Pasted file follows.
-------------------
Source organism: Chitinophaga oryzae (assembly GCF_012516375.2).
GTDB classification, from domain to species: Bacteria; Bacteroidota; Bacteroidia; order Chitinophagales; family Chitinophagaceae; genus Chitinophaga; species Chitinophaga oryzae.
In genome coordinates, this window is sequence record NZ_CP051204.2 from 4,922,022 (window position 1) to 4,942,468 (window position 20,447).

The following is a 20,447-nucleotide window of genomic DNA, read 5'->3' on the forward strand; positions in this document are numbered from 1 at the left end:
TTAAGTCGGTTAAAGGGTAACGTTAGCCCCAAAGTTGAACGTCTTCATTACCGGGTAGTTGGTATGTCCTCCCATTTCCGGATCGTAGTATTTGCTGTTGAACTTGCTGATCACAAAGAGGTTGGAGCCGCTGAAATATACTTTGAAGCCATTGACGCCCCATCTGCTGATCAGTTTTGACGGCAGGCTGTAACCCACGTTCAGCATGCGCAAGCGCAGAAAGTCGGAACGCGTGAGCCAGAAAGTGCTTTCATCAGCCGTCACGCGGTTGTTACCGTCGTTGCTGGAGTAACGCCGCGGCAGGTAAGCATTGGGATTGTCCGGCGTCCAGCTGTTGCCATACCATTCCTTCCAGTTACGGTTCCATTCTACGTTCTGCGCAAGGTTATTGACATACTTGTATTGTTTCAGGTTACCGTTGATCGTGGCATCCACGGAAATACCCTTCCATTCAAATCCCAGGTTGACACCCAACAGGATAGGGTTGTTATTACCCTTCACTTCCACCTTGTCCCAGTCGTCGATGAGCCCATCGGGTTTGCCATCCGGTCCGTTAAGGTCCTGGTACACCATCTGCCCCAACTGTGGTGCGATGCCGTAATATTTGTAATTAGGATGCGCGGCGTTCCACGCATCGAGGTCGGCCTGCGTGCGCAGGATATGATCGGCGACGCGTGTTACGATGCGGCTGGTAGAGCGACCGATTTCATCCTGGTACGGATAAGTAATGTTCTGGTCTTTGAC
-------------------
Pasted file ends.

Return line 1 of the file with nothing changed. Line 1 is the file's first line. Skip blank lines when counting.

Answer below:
Source organism: Chitinophaga oryzae (assembly GCF_012516375.2).